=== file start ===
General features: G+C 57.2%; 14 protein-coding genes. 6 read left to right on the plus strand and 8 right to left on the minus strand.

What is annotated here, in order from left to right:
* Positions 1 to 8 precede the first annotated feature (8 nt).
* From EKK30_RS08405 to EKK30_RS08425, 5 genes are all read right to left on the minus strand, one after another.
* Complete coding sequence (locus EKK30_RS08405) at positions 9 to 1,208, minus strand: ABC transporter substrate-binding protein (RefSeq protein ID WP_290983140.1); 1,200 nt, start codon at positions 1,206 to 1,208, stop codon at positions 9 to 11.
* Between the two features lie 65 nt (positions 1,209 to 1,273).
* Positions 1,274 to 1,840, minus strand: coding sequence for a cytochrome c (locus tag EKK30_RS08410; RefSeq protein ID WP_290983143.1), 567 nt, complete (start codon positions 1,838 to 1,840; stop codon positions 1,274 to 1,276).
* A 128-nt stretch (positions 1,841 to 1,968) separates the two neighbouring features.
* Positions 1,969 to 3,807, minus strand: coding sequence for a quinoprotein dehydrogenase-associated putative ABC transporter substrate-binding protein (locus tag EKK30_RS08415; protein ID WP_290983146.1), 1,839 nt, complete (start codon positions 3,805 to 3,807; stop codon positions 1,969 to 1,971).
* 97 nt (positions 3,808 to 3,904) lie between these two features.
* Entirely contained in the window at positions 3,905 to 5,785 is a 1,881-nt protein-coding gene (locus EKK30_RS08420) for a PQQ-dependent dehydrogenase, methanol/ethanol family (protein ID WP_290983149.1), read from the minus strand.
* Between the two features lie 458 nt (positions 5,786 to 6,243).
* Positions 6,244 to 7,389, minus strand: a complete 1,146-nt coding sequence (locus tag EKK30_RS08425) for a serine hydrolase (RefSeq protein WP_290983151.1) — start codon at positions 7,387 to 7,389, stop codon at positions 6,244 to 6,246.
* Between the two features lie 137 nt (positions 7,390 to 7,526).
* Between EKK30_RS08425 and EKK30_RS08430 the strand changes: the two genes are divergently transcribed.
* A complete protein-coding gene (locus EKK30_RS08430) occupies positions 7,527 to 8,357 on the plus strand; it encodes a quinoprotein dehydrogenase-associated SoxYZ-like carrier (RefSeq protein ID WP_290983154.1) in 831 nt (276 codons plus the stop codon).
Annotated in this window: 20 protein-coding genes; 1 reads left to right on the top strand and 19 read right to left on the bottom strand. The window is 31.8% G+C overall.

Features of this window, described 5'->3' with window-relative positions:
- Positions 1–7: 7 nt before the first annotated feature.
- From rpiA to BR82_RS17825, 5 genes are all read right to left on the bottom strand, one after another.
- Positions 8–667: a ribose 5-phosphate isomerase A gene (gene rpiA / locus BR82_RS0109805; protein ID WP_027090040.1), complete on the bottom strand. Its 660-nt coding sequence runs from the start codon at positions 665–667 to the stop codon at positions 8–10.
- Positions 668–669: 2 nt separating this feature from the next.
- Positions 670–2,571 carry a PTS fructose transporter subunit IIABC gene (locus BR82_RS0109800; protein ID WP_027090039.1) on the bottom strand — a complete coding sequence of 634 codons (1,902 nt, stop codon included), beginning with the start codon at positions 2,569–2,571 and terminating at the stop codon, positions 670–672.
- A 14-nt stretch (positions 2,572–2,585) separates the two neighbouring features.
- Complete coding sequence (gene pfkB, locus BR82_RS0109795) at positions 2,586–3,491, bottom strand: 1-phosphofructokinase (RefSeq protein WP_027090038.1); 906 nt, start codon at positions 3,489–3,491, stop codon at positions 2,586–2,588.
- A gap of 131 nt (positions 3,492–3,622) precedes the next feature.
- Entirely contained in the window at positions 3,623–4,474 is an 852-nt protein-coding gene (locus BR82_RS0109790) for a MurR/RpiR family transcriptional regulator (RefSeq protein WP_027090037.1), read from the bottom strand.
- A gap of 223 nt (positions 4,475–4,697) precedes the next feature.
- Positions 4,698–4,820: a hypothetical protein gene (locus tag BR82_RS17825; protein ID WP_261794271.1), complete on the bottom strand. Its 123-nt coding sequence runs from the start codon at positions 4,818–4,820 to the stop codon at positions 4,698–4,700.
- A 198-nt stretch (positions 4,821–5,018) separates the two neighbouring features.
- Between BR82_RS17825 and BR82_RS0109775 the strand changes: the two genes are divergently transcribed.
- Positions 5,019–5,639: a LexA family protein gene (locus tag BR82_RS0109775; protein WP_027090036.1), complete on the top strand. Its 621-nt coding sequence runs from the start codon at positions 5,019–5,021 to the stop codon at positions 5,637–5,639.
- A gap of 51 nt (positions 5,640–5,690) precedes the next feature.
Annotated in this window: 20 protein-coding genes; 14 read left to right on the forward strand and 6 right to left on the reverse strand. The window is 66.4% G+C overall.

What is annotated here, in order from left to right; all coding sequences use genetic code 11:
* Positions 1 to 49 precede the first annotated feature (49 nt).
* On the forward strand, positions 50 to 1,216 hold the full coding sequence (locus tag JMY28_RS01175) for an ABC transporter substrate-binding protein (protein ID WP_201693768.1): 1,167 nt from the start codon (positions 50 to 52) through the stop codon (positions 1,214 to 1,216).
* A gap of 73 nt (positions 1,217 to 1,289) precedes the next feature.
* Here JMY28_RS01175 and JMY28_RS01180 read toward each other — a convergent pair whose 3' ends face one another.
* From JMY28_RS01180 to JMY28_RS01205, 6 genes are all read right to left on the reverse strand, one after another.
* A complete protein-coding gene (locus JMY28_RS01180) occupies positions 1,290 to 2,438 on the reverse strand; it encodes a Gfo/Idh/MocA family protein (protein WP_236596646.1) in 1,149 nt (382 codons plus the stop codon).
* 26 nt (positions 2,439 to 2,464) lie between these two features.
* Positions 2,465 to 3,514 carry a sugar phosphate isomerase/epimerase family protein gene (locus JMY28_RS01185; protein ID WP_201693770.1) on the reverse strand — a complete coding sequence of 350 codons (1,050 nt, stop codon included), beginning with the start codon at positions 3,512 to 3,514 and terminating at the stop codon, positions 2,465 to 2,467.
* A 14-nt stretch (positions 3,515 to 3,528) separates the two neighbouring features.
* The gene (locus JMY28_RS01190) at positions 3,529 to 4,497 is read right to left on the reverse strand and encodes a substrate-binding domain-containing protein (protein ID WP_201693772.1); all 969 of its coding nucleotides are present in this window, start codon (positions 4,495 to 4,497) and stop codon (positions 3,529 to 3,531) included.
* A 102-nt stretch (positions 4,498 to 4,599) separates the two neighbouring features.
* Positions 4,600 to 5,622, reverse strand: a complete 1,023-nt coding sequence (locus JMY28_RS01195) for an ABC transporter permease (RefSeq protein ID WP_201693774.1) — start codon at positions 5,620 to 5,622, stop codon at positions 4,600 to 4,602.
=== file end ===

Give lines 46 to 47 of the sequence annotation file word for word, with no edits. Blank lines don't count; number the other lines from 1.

* A 102-nt stretch (positions 4,498 to 4,599) separates the two neighbouring features.
* Positions 4,600 to 5,622, reverse strand: a complete 1,023-nt coding sequence (locus JMY28_RS01195) for an ABC transporter permease (RefSeq protein ID WP_201693774.1) — start codon at positions 5,620 to 5,622, stop codon at positions 4,600 to 4,602.